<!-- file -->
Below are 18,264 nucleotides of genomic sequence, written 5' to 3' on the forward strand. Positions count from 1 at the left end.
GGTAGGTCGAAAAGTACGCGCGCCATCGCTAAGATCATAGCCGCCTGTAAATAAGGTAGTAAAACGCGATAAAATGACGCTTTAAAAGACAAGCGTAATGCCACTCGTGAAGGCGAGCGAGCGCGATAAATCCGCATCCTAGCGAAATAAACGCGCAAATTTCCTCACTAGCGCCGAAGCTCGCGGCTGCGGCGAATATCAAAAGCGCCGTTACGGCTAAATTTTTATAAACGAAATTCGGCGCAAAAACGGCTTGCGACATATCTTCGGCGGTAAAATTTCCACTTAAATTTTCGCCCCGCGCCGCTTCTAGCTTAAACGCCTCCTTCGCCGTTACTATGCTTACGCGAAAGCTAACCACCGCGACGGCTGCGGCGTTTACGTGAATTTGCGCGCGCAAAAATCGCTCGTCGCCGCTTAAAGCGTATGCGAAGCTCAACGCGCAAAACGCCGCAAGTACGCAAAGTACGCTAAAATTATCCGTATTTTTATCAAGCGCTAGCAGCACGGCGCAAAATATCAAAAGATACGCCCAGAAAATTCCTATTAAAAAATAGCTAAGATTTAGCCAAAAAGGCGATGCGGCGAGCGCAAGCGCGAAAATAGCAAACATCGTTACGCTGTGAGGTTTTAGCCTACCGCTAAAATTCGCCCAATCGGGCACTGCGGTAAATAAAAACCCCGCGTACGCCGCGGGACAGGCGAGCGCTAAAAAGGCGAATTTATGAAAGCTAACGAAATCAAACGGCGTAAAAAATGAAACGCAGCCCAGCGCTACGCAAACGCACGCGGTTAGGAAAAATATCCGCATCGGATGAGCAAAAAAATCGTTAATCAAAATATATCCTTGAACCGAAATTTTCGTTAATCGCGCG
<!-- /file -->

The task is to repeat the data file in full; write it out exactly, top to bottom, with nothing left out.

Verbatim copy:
Below are 18,264 nucleotides of genomic sequence, written 5' to 3' on the forward strand. Positions count from 1 at the left end.
GGTAGGTCGAAAAGTACGCGCGCCATCGCTAAGATCATAGCCGCCTGTAAATAAGGTAGTAAAACGCGATAAAATGACGCTTTAAAAGACAAGCGTAATGCCACTCGTGAAGGCGAGCGAGCGCGATAAATCCGCATCCTAGCGAAATAAACGCGCAAATTTCCTCACTAGCGCCGAAGCTCGCGGCTGCGGCGAATATCAAAAGCGCCGTTACGGCTAAATTTTTATAAACGAAATTCGGCGCAAAAACGGCTTGCGACATATCTTCGGCGGTAAAATTTCCACTTAAATTTTCGCCCCGCGCCGCTTCTAGCTTAAACGCCTCCTTCGCCGTTACTATGCTTACGCGAAAGCTAACCACCGCGACGGCTGCGGCGTTTACGTGAATTTGCGCGCGCAAAAATCGCTCGTCGCCGCTTAAAGCGTATGCGAAGCTCAACGCGCAAAACGCCGCAAGTACGCAAAGTACGCTAAAATTATCCGTATTTTTATCAAGCGCTAGCAGCACGGCGCAAAATATCAAAAGATACGCCCAGAAAATTCCTATTAAAAAATAGCTAAGATTTAGCCAAAAAGGCGATGCGGCGAGCGCAAGCGCGAAAATAGCAAACATCGTTACGCTGTGAGGTTTTAGCCTACCGCTAAAATTCGCCCAATCGGGCACTGCGGTAAATAAAAACCCCGCGTACGCCGCGGGACAGGCGAGCGCTAAAAAGGCGAATTTATGAAAGCTAACGAAATCAAACGGCGTAAAAAATGAAACGCAGCCCAGCGCTACGCAAACGCACGCGGTTAGGAAAAATATCCGCATCGGATGAGCAAAAAAATCGTTAATCAAAATATATCCTTGAACCGAAATTTTCGTTAATCGCGCG